“(Defence coach) Jacques was not talking at halftime so he would have been very pleased that we were able to recover like that. In the last 67 minutes of the match they never scored any points and we scored 23 and I would say that is the biggest positive we got from this game,” said Erasmus. 

“Obviously the way we came back in the previous game had given us confidence. We knew we could come back from record margins. In a way those slow starts might have helped us as the players have learnt a lot from them and gained a lot of confidence but we don’t want to start like that.” 

No they don’t, and the Boks will also know that they can’t afford to fall behind like that against a team like the All Blacks. England have shown glimpses of potential on this tour and even though they have lost five test matches in a row, it would be foolish to write off their World Cup challenge.

But there is a lot they have got wrong too on, and much of it might revolve around the on-field leadership. They would have won in Johannesburg had they adjusted their game when they were 24-3 ahead and resolved to slow play down and kick more, and where they really lost it in Bloemfontein was when their skipper Owen Farrell had his tizzy fit when tempers flared in the first half. 

Farrell had been leading the discussion about the need to improve discipline in the build-up week and he certainly didn’t set a good example. Perhaps his coach Eddie Jones will now be regretting his decision to install Farrell as the captain in place of the unavailable Dylan Hartley. He definitely didn’t set the example he should have at Toyota Stadium.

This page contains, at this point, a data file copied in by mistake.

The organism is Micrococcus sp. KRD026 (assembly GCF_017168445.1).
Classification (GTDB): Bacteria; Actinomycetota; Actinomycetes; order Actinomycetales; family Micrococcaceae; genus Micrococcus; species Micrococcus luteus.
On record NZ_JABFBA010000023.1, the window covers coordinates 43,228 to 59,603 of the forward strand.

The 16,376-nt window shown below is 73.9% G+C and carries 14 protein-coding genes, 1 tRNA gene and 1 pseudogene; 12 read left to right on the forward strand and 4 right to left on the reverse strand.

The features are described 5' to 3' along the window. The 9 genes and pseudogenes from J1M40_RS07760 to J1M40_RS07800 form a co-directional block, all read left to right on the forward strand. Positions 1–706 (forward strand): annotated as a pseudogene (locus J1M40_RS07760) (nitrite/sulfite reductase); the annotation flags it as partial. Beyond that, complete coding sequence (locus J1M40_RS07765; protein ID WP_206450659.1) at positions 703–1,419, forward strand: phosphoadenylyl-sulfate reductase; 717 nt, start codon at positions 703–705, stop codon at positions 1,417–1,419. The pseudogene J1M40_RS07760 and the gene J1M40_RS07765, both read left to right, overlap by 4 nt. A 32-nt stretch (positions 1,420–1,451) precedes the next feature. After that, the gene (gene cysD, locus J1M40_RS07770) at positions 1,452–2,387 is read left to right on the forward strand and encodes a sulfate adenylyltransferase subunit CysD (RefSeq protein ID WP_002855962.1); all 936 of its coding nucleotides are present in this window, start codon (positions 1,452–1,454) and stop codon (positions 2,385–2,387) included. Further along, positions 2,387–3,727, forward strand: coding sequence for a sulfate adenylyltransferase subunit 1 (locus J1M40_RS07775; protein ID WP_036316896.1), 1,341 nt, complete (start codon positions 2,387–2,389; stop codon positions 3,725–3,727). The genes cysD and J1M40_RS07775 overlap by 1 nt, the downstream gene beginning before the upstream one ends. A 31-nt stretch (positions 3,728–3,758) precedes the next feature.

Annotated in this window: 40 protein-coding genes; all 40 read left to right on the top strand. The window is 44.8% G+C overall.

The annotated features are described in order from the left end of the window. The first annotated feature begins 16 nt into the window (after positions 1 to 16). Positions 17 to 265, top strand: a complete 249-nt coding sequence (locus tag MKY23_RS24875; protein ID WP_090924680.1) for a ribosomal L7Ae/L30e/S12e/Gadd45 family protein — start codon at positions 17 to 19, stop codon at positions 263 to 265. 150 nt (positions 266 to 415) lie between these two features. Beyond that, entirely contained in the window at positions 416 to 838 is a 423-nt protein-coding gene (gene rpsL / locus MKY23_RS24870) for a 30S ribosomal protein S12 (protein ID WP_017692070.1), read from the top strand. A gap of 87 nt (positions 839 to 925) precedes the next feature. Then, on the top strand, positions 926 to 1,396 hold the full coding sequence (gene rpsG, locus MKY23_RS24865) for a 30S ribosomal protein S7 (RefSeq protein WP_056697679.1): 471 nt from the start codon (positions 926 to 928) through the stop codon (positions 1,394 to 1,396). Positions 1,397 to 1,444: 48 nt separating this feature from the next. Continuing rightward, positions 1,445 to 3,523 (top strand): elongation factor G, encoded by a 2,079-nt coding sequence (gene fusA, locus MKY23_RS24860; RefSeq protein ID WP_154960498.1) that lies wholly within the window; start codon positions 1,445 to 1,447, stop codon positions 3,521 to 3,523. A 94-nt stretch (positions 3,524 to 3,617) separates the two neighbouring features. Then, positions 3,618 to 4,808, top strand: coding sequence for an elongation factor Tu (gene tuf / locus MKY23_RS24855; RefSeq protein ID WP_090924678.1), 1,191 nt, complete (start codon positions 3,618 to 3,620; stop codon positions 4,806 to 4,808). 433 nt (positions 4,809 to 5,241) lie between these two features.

Deep down the Bok coaches will know that there is an extent to which England conspired against themselves in this series, but the bottom line is that the visitors fell away because they couldn’t cope with the pressure applied by the Boks. `That isn’t something you would have anticipated six months ago, let alone 19 months ago when England won so easily at Twickenham when Bok rugby looked in complete disarray. 

England will be determined to avoid the ignominy of a 3-0 whitewash when they play the final test at Newlands on Saturday but Erasmus will want his team to improve further on their Bloemfontein showing and he issued what the opposition could regard as a chilling warning after the second test. 

“We are breathing easier and it is nice to have the series wrapped up but next week we would like to make it 3-0. I am happy with the win because of where it puts us in our process but this is all about our build-up to the World Cup and every game is important,” he said. 

Erasmus said he “will try a few things” in Cape Town because he has been given some breathing space to do so, but don’t expect him to do anything that will weaken the Bok chances of giving him what he wants, which is a series clean sweep. 

Not only would it be a big statement for South African rugby, but it would also strike another blow to one of the biggest potential challengers at next year’s World Cup. Every defeat England suffer heaps more pressure on them and on their coach and the Boks shouldn’t mind that. For the first time in a long while, the boot is on the other foot.

Read the story on SuperSport

Read more on:    springboks  |  rassie erasmus  |  rugby